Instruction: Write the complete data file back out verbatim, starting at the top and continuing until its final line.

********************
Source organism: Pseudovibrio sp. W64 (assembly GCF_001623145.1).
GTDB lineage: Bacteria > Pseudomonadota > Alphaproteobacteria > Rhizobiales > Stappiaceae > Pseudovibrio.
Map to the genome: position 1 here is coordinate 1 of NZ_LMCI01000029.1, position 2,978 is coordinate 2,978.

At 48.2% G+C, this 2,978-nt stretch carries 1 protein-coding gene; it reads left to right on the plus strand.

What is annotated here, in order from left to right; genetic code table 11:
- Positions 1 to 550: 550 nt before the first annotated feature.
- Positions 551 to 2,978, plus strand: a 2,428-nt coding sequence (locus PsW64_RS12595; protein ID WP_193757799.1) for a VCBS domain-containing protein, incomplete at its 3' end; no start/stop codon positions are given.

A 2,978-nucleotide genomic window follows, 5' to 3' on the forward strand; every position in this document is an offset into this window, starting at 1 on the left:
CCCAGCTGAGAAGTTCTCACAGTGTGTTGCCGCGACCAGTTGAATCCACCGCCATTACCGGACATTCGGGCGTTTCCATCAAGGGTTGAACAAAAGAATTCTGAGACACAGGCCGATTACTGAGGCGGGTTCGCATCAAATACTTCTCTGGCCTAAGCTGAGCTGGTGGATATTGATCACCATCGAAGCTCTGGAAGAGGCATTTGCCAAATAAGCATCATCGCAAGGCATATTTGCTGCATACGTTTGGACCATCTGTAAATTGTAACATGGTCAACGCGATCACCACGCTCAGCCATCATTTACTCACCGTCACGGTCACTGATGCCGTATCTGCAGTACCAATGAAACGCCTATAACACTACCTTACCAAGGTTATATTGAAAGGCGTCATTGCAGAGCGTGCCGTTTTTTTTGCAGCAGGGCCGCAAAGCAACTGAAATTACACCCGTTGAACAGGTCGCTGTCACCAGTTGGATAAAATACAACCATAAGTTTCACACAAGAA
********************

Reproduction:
Source organism: Pseudovibrio sp. W64 (assembly GCF_001623145.1).
GTDB lineage: Bacteria > Pseudomonadota > Alphaproteobacteria > Rhizobiales > Stappiaceae > Pseudovibrio.
Map to the genome: position 1 here is coordinate 1 of NZ_LMCI01000029.1, position 2,978 is coordinate 2,978.

At 48.2% G+C, this 2,978-nt stretch carries 1 protein-coding gene; it reads left to right on the plus strand.

What is annotated here, in order from left to right; genetic code table 11:
- Positions 1 to 550: 550 nt before the first annotated feature.
- Positions 551 to 2,978, plus strand: a 2,428-nt coding sequence (locus PsW64_RS12595; protein ID WP_193757799.1) for a VCBS domain-containing protein, incomplete at its 3' end; no start/stop codon positions are given.

A 2,978-nucleotide genomic window follows, 5' to 3' on the forward strand; every position in this document is an offset into this window, starting at 1 on the left:
CCCAGCTGAGAAGTTCTCACAGTGTGTTGCCGCGACCAGTTGAATCCACCGCCATTACCGGACATTCGGGCGTTTCCATCAAGGGTTGAACAAAAGAATTCTGAGACACAGGCCGATTACTGAGGCGGGTTCGCATCAAATACTTCTCTGGCCTAAGCTGAGCTGGTGGATATTGATCACCATCGAAGCTCTGGAAGAGGCATTTGCCAAATAAGCATCATCGCAAGGCATATTTGCTGCATACGTTTGGACCATCTGTAAATTGTAACATGGTCAACGCGATCACCACGCTCAGCCATCATTTACTCACCGTCACGGTCACTGATGCCGTATCTGCAGTACCAATGAAACGCCTATAACACTACCTTACCAAGGTTATATTGAAAGGCGTCATTGCAGAGCGTGCCGTTTTTTTTGCAGCAGGGCCGCAAAGCAACTGAAATTACACCCGTTGAACAGGTCGCTGTCACCAGTTGGATAAAATACAACCATAAGTTTCACACAAGAA